Classic, comfortable, eco-friendly women’s clothing
Laurie Dunlap wasn’t much of a sunbather, but 23 years ago, she wanted a swimsuit that would stay put when she played volleyball or body surfed at the beaches in her home state of California.This need led her to create her first clothing design—a two-piece swimsuit styled for comfort and movement.
Dunlap found she enjoyed designing clothes so much that she made more suits from organic cotton and started to sell them through local arts and crafts fairs and through small eco-retailers.The suits were instantly popular in her hometown, and when women began buying them as bras and panties, she realized she was onto something:There seemed to be a ready market niche for organic cotton, comfortable underwear, she says.
In 1994, Dunlap followed her dream and created a full, organic woman’s clothing line. Inspired by a handmade wooden blue canoe she noticed floating in a nearby lake among the familiar green fiberglass models, she named her company Blue Canoe.
Dunlap’s first purchase was a $200 roll of undyed cotton spandex fabric. She did all of the designing and pattern-making herself, and some of the sewing, garment dyeing, and purchasing, while hiring others to assist.
Today, this woman-run company is headquartered in San Francisco, where a full staff designs and manufactures “always organic,” made-in-the-USA women’s clothing and lingerie, specializing in wearable clothes that women can wear daily.
“We focus on effortlessly stylish and versatile designs in high-quality fabrics that feel good next to the skin,” says Dunlap.“We believe women should be able to dress once and go through their day feeling comfortable and chic—’easy dressing’ is our motto.”
Blue Canoe clothes are primarily made from organic cotton and organic bamboo, grown without harmful synthetic pesticides or chemical fertilizers. Dunlap is also committed to using nontoxic dyes, making the fabric soft and fluid.
The vast majority of Blue Canoe products are classic pieces that will likely never go out of style, says Dunlap. “Our design aesthetic starts with simple lines and sophisticated styles that are never fussy or overdone.”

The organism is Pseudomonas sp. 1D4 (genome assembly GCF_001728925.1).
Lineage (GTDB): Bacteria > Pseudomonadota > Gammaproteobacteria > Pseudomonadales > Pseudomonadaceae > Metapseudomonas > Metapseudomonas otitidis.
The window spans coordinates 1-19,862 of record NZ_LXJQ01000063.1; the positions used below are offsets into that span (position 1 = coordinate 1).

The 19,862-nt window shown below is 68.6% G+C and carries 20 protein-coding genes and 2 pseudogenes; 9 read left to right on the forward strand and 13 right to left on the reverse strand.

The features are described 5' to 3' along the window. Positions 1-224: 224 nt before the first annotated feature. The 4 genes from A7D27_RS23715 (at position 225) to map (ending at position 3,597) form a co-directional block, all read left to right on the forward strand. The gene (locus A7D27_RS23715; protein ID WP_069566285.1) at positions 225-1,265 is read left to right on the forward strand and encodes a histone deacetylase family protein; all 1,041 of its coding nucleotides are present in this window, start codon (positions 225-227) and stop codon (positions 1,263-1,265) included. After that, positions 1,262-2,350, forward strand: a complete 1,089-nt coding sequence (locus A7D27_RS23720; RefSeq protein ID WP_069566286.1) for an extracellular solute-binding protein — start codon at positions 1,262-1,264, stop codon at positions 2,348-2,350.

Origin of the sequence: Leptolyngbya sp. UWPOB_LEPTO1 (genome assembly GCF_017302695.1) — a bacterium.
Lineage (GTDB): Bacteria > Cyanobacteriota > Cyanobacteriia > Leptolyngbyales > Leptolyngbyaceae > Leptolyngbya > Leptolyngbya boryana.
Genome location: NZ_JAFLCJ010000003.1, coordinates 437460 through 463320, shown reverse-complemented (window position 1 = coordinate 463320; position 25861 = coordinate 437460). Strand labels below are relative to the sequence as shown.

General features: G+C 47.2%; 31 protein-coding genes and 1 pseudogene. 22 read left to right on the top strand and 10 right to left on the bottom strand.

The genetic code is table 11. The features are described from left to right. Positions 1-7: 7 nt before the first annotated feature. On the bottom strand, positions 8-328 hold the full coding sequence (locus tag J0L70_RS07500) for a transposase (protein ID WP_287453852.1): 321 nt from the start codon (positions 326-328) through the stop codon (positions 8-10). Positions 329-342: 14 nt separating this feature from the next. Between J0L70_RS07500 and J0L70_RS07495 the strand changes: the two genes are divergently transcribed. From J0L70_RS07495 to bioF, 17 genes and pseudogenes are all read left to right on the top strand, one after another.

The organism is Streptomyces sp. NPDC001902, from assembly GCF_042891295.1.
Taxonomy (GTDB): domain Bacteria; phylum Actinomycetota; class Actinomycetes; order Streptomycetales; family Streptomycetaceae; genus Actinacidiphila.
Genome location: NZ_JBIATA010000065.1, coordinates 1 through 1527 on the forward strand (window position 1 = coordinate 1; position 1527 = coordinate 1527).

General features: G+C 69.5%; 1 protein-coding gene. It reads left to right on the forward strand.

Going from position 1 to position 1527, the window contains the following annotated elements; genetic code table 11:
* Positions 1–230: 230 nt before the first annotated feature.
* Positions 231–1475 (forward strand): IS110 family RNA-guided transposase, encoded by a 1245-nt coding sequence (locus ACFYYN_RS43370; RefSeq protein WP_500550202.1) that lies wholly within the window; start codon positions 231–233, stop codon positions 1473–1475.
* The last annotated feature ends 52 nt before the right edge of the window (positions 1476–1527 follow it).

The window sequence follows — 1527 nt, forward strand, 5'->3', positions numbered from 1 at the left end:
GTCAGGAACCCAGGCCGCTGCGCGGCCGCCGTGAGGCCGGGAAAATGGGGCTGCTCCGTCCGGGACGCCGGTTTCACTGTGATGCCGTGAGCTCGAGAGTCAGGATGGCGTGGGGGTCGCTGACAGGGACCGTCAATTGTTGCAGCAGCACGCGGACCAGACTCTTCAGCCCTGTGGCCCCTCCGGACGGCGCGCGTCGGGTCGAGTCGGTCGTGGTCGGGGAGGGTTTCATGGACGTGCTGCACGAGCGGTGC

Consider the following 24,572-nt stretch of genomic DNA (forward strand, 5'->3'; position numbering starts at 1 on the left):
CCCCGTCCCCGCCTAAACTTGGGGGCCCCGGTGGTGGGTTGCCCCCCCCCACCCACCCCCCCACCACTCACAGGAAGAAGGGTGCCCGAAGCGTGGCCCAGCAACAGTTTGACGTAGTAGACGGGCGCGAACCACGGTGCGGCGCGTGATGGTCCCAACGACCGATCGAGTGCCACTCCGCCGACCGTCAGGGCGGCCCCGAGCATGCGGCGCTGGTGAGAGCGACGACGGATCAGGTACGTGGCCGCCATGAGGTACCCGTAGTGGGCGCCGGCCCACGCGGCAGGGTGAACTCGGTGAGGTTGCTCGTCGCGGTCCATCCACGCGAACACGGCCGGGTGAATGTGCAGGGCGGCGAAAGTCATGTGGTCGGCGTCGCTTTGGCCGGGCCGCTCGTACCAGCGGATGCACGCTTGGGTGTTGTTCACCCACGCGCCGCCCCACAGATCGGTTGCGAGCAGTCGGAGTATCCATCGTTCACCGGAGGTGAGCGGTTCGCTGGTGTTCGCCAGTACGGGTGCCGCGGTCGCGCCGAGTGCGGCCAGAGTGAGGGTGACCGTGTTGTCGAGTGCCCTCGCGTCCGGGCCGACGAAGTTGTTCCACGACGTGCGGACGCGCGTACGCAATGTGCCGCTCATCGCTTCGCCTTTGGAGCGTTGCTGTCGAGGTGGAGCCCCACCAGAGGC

Blue Canoe’s first home was a small cottage under some redwood trees in Northern California, shared by four industrious women all starting their own clothing businesses—from hemp hats to hand-painted silk kimonos.
“The little space was bursting with machinery, supplies, and the energy of new beginnings,” says Dunlap. “It was a noisy, friendly place where the four of us brainstormed ideas, traded resources and information, helped walk-in customers, and hammered out ways to build our businesses.”
As her line and business grew, Dunlap moved into her own building in San Francisco, where the company has been for the last ten years.
Today, Blue Canoe clothing is still made in the US, supporting American workers, manufacturers, and distributors.The fabrics are all knit in Los Angeles, using certified organic fibers. Dunlap also works with the company’s knitting mills to develop custom novelty knits using organic cotton yarn, including stripes, sweater knits, and sheers.
The company has a dedicated following that keeps getting bigger, says Dunlap: since 2008, Blue Canoe has been growing by 25 percent every year and has a retail business worth several million dollars, she says.
But Dunlap will never forget her first customers. Back in the mid-1990s, when she first started out, organic clothing was a small niche market.Those initial customers, however, showed her
a passion for aligning their clothing purchases with their values.
“I had the pulse of early adopters across the nation—women looking for healthier choices for themselves and their children,” says Dunlap.“We reached active, outdoor women who immediately embraced the concept of comfortable bras and casual wear that were made locally with eco-friendly fabrics.”